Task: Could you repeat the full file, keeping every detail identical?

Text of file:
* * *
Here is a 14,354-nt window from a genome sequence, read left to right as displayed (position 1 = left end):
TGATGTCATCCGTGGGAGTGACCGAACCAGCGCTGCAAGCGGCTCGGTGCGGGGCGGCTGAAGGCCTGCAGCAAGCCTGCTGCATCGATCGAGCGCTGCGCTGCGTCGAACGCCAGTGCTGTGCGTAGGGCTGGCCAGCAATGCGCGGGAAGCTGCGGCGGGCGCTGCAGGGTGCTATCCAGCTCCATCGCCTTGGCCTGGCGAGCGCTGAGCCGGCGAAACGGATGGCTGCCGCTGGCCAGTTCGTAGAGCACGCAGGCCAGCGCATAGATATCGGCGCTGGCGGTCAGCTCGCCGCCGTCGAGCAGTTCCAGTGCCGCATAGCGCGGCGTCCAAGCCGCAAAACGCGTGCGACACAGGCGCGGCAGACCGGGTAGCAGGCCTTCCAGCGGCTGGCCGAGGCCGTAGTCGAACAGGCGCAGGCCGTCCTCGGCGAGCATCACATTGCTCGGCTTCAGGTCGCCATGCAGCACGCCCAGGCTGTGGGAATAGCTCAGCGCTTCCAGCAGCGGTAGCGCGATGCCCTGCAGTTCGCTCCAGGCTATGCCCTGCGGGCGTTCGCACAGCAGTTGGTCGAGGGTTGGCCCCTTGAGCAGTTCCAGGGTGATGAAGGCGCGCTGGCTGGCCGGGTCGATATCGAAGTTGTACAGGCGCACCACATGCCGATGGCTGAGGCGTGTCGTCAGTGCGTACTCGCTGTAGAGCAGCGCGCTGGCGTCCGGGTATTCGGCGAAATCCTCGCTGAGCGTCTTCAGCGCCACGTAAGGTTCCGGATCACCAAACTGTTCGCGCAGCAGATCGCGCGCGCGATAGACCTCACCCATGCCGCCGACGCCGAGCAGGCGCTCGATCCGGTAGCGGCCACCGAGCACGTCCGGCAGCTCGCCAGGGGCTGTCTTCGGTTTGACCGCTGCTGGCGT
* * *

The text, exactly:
Here is a 14,354-nt window from a genome sequence, read left to right as displayed (position 1 = left end):
TGATGTCATCCGTGGGAGTGACCGAACCAGCGCTGCAAGCGGCTCGGTGCGGGGCGGCTGAAGGCCTGCAGCAAGCCTGCTGCATCGATCGAGCGCTGCGCTGCGTCGAACGCCAGTGCTGTGCGTAGGGCTGGCCAGCAATGCGCGGGAAGCTGCGGCGGGCGCTGCAGGGTGCTATCCAGCTCCATCGCCTTGGCCTGGCGAGCGCTGAGCCGGCGAAACGGATGGCTGCCGCTGGCCAGTTCGTAGAGCACGCAGGCCAGCGCATAGATATCGGCGCTGGCGGTCAGCTCGCCGCCGTCGAGCAGTTCCAGTGCCGCATAGCGCGGCGTCCAAGCCGCAAAACGCGTGCGACACAGGCGCGGCAGACCGGGTAGCAGGCCTTCCAGCGGCTGGCCGAGGCCGTAGTCGAACAGGCGCAGGCCGTCCTCGGCGAGCATCACATTGCTCGGCTTCAGGTCGCCATGCAGCACGCCCAGGCTGTGGGAATAGCTCAGCGCTTCCAGCAGCGGTAGCGCGATGCCCTGCAGTTCGCTCCAGGCTATGCCCTGCGGGCGTTCGCACAGCAGTTGGTCGAGGGTTGGCCCCTTGAGCAGTTCCAGGGTGATGAAGGCGCGCTGGCTGGCCGGGTCGATATCGAAGTTGTACAGGCGCACCACATGCCGATGGCTGAGGCGTGTCGTCAGTGCGTACTCGCTGTAGAGCAGCGCGCTGGCGTCCGGGTATTCGGCGAAATCCTCGCTGAGCGTCTTCAGCGCCACGTAAGGTTCCGGATCACCAAACTGTTCGCGCAGCAGATCGCGCGCGCGATAGACCTCACCCATGCCGCCGACGCCGAGCAGGCGCTCGATCCGGTAGCGGCCACCGAGCACGTCCGGCAGCTCGCCAGGGGCTGTCTTCGGTTTGACCGCTGCTGGCGT